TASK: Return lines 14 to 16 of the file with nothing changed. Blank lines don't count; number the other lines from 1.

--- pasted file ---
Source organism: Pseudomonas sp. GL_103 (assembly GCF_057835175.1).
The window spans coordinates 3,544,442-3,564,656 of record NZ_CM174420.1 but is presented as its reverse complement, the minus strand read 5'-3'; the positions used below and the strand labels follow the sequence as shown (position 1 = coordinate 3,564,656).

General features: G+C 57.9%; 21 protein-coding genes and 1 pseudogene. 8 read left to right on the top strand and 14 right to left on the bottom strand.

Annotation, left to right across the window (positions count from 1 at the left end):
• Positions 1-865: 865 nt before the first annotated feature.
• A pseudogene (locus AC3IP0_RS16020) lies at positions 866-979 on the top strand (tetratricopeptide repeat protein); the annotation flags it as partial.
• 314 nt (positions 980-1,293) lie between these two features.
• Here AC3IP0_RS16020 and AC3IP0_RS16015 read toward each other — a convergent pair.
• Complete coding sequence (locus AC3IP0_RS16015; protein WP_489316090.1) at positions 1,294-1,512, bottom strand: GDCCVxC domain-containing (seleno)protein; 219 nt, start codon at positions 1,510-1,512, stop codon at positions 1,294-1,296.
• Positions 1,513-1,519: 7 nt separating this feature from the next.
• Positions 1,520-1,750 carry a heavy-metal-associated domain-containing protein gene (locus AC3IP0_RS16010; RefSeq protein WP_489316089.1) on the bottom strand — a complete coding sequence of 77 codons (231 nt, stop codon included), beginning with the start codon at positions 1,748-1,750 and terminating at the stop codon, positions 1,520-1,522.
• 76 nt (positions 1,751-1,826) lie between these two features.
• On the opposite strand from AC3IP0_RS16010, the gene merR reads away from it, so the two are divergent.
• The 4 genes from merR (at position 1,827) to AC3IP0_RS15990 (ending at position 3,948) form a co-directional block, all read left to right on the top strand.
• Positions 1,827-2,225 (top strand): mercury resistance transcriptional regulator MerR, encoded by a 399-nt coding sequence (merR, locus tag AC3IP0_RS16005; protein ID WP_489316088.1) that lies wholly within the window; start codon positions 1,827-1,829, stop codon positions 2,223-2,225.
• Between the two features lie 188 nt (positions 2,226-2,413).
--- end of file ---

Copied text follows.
• The 4 genes from merR (at position 1,827) to AC3IP0_RS15990 (ending at position 3,948) form a co-directional block, all read left to right on the top strand.
• Positions 1,827-2,225 (top strand): mercury resistance transcriptional regulator MerR, encoded by a 399-nt coding sequence (merR, locus tag AC3IP0_RS16005; protein ID WP_489316088.1) that lies wholly within the window; start codon positions 1,827-1,829, stop codon positions 2,223-2,225.
• Between the two features lie 188 nt (positions 2,226-2,413).